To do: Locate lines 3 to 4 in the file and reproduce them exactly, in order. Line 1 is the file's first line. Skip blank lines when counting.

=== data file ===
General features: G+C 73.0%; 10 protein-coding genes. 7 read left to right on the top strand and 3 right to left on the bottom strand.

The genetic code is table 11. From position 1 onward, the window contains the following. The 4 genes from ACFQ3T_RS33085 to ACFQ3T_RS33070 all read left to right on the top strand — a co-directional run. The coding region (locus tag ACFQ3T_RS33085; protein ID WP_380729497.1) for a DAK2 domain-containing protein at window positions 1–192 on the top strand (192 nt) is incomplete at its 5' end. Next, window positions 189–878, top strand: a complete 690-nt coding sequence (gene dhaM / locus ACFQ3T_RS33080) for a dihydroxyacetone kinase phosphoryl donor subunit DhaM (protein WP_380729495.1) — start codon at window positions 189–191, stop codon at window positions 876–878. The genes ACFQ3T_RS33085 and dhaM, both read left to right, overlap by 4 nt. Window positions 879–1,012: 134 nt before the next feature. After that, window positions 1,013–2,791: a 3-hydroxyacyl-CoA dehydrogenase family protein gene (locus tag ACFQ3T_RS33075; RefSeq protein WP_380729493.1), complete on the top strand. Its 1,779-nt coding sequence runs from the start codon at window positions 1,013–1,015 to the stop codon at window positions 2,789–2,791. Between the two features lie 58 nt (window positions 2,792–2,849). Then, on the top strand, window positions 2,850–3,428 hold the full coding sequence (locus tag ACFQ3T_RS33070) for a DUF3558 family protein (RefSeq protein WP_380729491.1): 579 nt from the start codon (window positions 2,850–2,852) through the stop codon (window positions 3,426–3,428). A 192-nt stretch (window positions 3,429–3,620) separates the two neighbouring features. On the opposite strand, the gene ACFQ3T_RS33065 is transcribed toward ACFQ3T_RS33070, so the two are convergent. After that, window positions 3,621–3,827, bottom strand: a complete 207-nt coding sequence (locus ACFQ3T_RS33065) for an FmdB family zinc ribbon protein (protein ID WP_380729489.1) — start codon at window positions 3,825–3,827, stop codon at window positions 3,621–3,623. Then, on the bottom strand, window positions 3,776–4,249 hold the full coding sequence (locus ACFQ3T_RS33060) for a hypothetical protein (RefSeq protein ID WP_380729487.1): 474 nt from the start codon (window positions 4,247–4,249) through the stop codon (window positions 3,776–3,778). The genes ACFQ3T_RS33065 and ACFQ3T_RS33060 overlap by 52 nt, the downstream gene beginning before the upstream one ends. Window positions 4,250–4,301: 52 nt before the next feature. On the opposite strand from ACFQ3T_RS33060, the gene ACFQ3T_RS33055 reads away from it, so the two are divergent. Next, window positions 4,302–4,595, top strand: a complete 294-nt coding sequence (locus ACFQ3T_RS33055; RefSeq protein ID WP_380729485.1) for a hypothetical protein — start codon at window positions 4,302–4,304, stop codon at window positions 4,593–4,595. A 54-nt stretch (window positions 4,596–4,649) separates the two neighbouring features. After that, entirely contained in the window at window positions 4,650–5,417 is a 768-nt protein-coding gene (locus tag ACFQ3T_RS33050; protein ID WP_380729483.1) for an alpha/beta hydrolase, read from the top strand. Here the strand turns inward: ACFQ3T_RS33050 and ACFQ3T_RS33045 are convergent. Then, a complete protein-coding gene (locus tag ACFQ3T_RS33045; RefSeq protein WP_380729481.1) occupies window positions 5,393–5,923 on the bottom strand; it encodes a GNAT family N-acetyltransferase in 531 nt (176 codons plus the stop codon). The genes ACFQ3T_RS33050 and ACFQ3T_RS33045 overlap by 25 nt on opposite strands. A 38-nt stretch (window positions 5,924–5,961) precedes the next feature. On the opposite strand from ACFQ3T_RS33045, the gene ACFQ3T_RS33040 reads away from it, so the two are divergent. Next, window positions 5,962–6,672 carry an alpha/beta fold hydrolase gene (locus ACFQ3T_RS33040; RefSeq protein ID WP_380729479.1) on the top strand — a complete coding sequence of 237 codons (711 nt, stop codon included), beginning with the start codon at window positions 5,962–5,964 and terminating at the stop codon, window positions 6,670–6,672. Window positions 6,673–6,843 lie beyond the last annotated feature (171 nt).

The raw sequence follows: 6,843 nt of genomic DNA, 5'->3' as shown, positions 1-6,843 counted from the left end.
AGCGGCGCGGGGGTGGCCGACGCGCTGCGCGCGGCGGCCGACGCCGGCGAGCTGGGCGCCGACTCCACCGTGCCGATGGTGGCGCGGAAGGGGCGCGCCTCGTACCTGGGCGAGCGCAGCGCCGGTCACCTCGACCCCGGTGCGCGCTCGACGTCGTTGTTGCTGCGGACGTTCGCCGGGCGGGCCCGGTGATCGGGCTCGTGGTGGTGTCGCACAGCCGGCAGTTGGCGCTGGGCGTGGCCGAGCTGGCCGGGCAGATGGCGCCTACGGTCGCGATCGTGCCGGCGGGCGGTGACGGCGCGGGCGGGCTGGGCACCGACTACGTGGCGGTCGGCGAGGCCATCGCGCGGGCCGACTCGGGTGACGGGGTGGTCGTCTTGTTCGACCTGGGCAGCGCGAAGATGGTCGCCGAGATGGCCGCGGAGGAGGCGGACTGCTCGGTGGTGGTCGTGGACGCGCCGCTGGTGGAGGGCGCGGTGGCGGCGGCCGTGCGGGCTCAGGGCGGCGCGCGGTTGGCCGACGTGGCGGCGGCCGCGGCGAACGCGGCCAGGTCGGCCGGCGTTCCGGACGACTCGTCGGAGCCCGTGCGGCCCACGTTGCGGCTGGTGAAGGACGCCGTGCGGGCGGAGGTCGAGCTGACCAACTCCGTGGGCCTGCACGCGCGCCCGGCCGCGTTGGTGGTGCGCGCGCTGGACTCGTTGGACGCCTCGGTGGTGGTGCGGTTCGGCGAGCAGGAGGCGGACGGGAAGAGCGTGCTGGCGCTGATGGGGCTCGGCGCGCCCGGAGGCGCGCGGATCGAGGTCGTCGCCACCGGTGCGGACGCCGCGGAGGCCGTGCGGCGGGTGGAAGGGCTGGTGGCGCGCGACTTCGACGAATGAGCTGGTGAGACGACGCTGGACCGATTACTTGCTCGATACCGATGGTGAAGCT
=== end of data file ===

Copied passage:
The raw sequence follows: 6,843 nt of genomic DNA, 5'->3' as shown, positions 1-6,843 counted from the left end.
AGCGGCGCGGGGGTGGCCGACGCGCTGCGCGCGGCGGCCGACGCCGGCGAGCTGGGCGCCGACTCCACCGTGCCGATGGTGGCGCGGAAGGGGCGCGCCTCGTACCTGGGCGAGCGCAGCGCCGGTCACCTCGACCCCGGTGCGCGCTCGACGTCGTTGTTGCTGCGGACGTTCGCCGGGCGGGCCCGGTGATCGGGCTCGTGGTGGTGTCGCACAGCCGGCAGTTGGCGCTGGGCGTGGCCGAGCTGGCCGGGCAGATGGCGCCTACGGTCGCGATCGTGCCGGCGGGCGGTGACGGCGCGGGCGGGCTGGGCACCGACTACGTGGCGGTCGGCGAGGCCATCGCGCGGGCCGACTCGGGTGACGGGGTGGTCGTCTTGTTCGACCTGGGCAGCGCGAAGATGGTCGCCGAGATGGCCGCGGAGGAGGCGGACTGCTCGGTGGTGGTCGTGGACGCGCCGCTGGTGGAGGGCGCGGTGGCGGCGGCCGTGCGGGCTCAGGGCGGCGCGCGGTTGGCCGACGTGGCGGCGGCCGCGGCGAACGCGGCCAGGTCGGCCGGCGTTCCGGACGACTCGTCGGAGCCCGTGCGGCCCACGTTGCGGCTGGTGAAGGACGCCGTGCGGGCGGAGGTCGAGCTGACCAACTCCGTGGGCCTGCACGCGCGCCCGGCCGCGTTGGTGGTGCGCGCGCTGGACTCGTTGGACGCCTCGGTGGTGGTGCGGTTCGGCGAGCAGGAGGCGGACGGGAAGAGCGTGCTGGCGCTGATGGGGCTCGGCGCGCCCGGAGGCGCGCGGATCGAGGTCGTCGCCACCGGTGCGGACGCCGCGGAGGCCGTGCGGCGGGTGGAAGGGCTGGTGGCGCGCGACTTCGACGAATGAGCTGGTGAGACGACGCTGGACCGATTACTTGCTCGATACCGATGGTGAAGCT